In it's 4 billion or so years of its existance, Life has come through many catastrophes. Meteor impacts, ice ages, oxygen pollution - all took the lives of individuals and species and populations. Life, however, continued on; the dinosaurs died and the mammals replaced them, anaerobes were driven underground by the pollution of the aerobes - who now dominate the surface.

To be blunt, I cannot think of a single catastrophe that would destroy all Life. Even the eventual death of the sun would only mildly inconvenience those organisms that live underground, eating rocks. Never mind cockroaches surviving thermonuclear war, there are bacteria that might have been designed to survive radiation* (Deinococcus radiodurans). Considering some archae can survive the boiling, sulphorous springs of yellowstone I doubt they will be worried by even a doubling of global temperature.

It is important to realise who loses in this happy vision of resiliant life. Sadly, it is us - we are neither resistant to radiation nor tolerant of temperature extremes. Oh, womankind may survive - but the possibility that the bottleneck of 60,000 years ago, where a few thousand humans survived a supervolcano, might come again. 'Save the planet' is a joke; if we want to be concerned about climate change or pollution or nuclear waste natural or not we should be thinking :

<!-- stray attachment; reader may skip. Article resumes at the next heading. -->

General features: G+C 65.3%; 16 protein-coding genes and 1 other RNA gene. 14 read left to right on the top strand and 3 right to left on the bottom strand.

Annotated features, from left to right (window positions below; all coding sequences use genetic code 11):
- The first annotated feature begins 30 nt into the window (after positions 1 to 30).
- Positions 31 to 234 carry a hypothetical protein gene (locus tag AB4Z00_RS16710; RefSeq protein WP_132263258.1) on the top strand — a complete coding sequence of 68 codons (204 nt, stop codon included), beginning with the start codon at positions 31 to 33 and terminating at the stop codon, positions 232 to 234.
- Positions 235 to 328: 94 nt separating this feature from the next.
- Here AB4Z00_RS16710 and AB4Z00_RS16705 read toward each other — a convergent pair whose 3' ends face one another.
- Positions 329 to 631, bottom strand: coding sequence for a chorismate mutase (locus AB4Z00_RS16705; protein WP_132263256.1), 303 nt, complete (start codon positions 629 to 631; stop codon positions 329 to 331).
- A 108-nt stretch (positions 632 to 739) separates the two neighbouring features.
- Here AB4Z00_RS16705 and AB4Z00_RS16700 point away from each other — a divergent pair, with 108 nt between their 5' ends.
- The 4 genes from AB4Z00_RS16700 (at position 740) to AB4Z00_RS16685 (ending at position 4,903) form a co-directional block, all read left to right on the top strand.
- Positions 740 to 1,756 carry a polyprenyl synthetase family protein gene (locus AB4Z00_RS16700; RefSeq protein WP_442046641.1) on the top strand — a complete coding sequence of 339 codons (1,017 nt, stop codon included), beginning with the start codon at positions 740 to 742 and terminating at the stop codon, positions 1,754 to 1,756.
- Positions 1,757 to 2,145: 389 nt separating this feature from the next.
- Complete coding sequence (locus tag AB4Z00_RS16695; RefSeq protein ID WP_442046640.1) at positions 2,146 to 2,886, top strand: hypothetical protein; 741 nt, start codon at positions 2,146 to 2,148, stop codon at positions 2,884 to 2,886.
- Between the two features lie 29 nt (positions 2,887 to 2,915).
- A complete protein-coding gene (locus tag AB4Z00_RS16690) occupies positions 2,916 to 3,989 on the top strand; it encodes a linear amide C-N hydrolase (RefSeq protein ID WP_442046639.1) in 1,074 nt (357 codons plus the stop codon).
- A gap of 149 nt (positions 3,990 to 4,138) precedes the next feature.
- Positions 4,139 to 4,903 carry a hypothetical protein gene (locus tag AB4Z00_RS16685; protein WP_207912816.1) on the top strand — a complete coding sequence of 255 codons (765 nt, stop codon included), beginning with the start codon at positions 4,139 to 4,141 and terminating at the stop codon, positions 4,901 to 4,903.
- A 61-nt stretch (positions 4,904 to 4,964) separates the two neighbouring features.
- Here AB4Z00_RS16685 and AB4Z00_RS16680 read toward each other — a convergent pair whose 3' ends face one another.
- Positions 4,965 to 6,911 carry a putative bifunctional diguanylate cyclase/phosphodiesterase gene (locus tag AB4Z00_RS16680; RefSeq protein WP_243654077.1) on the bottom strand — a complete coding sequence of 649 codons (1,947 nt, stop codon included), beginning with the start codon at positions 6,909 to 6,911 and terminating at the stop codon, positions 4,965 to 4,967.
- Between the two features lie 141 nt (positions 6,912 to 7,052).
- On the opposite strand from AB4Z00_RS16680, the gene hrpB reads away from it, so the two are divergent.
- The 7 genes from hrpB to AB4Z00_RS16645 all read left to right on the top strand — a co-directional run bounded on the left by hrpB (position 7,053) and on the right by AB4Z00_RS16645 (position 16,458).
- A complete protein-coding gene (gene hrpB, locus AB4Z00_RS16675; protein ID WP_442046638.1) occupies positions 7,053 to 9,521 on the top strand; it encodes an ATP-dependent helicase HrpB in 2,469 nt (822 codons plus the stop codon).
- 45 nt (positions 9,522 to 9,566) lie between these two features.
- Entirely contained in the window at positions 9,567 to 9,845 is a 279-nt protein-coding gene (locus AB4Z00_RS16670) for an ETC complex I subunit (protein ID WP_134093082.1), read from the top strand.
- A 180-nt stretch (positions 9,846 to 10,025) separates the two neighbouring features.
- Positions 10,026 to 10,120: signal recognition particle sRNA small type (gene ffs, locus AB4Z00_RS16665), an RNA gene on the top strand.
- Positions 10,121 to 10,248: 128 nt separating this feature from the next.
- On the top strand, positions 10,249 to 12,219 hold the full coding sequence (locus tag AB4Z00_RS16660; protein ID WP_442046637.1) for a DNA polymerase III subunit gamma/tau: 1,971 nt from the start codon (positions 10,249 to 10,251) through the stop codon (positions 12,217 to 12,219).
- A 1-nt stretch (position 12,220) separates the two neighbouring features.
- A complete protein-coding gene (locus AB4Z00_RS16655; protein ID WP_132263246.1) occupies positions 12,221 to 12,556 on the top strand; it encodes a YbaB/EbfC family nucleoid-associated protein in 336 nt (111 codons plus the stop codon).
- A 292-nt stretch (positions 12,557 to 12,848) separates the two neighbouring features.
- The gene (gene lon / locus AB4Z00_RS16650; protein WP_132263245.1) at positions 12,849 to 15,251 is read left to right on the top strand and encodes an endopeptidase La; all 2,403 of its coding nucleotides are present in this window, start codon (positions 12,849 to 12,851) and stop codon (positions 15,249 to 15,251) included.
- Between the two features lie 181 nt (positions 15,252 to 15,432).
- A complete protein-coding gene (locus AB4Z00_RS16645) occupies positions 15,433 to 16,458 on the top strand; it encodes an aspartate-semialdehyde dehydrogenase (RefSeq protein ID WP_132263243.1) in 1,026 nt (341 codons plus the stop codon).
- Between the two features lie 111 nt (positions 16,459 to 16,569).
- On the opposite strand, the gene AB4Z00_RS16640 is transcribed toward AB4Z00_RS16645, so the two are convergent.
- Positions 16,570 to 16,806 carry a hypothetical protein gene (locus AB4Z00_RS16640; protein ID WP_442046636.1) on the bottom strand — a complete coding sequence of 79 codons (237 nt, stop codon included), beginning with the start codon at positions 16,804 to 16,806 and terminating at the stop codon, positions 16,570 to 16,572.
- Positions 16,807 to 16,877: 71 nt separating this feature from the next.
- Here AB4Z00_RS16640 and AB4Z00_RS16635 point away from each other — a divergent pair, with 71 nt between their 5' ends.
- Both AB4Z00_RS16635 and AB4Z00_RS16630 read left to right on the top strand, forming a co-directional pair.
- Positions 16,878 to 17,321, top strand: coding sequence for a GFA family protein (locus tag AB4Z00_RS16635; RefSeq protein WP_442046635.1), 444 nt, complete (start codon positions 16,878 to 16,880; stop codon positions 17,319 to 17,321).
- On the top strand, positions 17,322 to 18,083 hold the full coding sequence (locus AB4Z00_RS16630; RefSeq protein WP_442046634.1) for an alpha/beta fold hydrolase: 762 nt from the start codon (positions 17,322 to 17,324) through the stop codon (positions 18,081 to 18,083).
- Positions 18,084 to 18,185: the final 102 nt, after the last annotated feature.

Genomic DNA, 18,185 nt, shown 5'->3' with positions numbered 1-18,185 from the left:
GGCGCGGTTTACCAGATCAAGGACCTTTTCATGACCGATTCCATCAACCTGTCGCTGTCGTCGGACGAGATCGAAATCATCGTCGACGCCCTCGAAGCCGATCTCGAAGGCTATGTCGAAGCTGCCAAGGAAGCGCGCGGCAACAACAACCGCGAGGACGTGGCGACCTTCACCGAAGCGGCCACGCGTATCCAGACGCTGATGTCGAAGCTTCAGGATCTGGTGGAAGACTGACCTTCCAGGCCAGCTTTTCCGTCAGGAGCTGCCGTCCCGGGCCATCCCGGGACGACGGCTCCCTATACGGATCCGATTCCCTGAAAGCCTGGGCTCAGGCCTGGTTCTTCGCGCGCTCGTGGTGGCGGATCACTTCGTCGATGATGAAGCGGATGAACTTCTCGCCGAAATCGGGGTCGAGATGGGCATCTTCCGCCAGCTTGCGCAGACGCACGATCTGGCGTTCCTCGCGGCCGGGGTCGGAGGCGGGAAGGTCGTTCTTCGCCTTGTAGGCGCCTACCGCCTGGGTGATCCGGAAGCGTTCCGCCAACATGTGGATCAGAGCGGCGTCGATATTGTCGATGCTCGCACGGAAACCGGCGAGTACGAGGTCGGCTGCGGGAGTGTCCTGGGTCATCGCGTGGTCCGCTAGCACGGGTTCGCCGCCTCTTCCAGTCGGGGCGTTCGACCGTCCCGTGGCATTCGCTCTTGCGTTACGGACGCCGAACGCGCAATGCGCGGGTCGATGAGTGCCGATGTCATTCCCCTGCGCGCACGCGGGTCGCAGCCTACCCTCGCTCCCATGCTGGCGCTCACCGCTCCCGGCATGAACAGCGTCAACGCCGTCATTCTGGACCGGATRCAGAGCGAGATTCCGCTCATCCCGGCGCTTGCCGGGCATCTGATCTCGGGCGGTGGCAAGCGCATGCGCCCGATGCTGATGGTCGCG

Save the Humans


*Gritchka has pointed out that a gamma-ray burst in our galaxy would destroy the life on one side of the planet. Obviously, a meteor the size of the moon might even break up earth, which would be bad. I exaggerate here.

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